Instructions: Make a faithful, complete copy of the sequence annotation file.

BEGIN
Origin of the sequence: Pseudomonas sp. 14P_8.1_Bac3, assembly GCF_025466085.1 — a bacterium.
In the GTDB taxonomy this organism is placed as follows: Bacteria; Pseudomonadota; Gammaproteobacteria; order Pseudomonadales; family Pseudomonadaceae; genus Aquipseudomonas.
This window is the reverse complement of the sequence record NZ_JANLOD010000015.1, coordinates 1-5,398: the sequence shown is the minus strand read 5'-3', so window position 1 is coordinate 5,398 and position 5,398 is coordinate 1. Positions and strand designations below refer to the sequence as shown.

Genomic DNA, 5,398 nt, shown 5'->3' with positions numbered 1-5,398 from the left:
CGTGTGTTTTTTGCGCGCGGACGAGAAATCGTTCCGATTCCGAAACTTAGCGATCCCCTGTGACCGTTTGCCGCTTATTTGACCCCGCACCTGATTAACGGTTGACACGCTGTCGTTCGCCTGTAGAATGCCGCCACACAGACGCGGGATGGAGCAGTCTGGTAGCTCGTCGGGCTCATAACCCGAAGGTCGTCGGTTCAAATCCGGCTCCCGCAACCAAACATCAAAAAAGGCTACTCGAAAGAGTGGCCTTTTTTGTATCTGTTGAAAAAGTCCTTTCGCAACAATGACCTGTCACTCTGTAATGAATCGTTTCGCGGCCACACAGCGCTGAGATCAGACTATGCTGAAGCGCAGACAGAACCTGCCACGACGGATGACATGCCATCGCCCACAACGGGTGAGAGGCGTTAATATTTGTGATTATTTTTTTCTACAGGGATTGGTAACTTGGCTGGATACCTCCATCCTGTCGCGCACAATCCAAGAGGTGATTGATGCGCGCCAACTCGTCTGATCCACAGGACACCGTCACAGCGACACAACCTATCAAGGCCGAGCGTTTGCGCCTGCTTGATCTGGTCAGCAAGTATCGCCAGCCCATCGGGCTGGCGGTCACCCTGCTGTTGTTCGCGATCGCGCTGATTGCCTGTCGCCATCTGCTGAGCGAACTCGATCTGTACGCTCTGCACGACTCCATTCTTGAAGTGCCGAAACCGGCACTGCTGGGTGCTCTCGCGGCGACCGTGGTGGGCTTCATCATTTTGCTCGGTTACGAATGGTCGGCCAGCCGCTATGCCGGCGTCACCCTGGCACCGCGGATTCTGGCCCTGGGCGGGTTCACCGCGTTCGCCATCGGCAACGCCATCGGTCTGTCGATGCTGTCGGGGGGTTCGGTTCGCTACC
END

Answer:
Origin of the sequence: Pseudomonas sp. 14P_8.1_Bac3, assembly GCF_025466085.1 — a bacterium.
In the GTDB taxonomy this organism is placed as follows: Bacteria; Pseudomonadota; Gammaproteobacteria; order Pseudomonadales; family Pseudomonadaceae; genus Aquipseudomonas.
This window is the reverse complement of the sequence record NZ_JANLOD010000015.1, coordinates 1-5,398: the sequence shown is the minus strand read 5'-3', so window position 1 is coordinate 5,398 and position 5,398 is coordinate 1. Positions and strand designations below refer to the sequence as shown.

Genomic DNA, 5,398 nt, shown 5'->3' with positions numbered 1-5,398 from the left:
CGTGTGTTTTTTGCGCGCGGACGAGAAATCGTTCCGATTCCGAAACTTAGCGATCCCCTGTGACCGTTTGCCGCTTATTTGACCCCGCACCTGATTAACGGTTGACACGCTGTCGTTCGCCTGTAGAATGCCGCCACACAGACGCGGGATGGAGCAGTCTGGTAGCTCGTCGGGCTCATAACCCGAAGGTCGTCGGTTCAAATCCGGCTCCCGCAACCAAACATCAAAAAAGGCTACTCGAAAGAGTGGCCTTTTTTGTATCTGTTGAAAAAGTCCTTTCGCAACAATGACCTGTCACTCTGTAATGAATCGTTTCGCGGCCACACAGCGCTGAGATCAGACTATGCTGAAGCGCAGACAGAACCTGCCACGACGGATGACATGCCATCGCCCACAACGGGTGAGAGGCGTTAATATTTGTGATTATTTTTTTCTACAGGGATTGGTAACTTGGCTGGATACCTCCATCCTGTCGCGCACAATCCAAGAGGTGATTGATGCGCGCCAACTCGTCTGATCCACAGGACACCGTCACAGCGACACAACCTATCAAGGCCGAGCGTTTGCGCCTGCTTGATCTGGTCAGCAAGTATCGCCAGCCCATCGGGCTGGCGGTCACCCTGCTGTTGTTCGCGATCGCGCTGATTGCCTGTCGCCATCTGCTGAGCGAACTCGATCTGTACGCTCTGCACGACTCCATTCTTGAAGTGCCGAAACCGGCACTGCTGGGTGCTCTCGCGGCGACCGTGGTGGGCTTCATCATTTTGCTCGGTTACGAATGGTCGGCCAGCCGCTATGCCGGCGTCACCCTGGCACCGCGGATTCTGGCCCTGGGCGGGTTCACCGCGTTCGCCATCGGCAACGCCATCGGTCTGTCGATGCTGTCGGGGGGTTCGGTTCGCTACC